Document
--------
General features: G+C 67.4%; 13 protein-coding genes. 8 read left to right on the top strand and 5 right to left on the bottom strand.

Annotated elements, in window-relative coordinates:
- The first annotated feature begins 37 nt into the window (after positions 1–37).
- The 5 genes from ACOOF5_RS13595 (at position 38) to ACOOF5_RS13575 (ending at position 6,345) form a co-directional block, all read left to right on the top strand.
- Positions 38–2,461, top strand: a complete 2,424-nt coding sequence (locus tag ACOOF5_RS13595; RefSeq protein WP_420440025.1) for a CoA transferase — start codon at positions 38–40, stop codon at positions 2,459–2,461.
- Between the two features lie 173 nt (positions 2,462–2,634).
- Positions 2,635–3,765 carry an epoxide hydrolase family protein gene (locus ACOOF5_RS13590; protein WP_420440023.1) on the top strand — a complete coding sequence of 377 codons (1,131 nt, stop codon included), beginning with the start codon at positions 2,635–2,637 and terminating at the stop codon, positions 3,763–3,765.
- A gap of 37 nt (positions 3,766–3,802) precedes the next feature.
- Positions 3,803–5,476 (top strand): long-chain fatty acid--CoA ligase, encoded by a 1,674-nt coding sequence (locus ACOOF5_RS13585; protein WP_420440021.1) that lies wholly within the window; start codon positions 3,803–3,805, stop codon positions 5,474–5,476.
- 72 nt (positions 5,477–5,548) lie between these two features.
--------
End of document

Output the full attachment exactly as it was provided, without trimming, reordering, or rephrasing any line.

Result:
General features: G+C 67.4%; 13 protein-coding genes. 8 read left to right on the top strand and 5 right to left on the bottom strand.

Annotated elements, in window-relative coordinates:
- The first annotated feature begins 37 nt into the window (after positions 1–37).
- The 5 genes from ACOOF5_RS13595 (at position 38) to ACOOF5_RS13575 (ending at position 6,345) form a co-directional block, all read left to right on the top strand.
- Positions 38–2,461, top strand: a complete 2,424-nt coding sequence (locus tag ACOOF5_RS13595; RefSeq protein WP_420440025.1) for a CoA transferase — start codon at positions 38–40, stop codon at positions 2,459–2,461.
- Between the two features lie 173 nt (positions 2,462–2,634).
- Positions 2,635–3,765 carry an epoxide hydrolase family protein gene (locus ACOOF5_RS13590; protein WP_420440023.1) on the top strand — a complete coding sequence of 377 codons (1,131 nt, stop codon included), beginning with the start codon at positions 2,635–2,637 and terminating at the stop codon, positions 3,763–3,765.
- A gap of 37 nt (positions 3,766–3,802) precedes the next feature.
- Positions 3,803–5,476 (top strand): long-chain fatty acid--CoA ligase, encoded by a 1,674-nt coding sequence (locus ACOOF5_RS13585; protein WP_420440021.1) that lies wholly within the window; start codon positions 3,803–3,805, stop codon positions 5,474–5,476.
- 72 nt (positions 5,477–5,548) lie between these two features.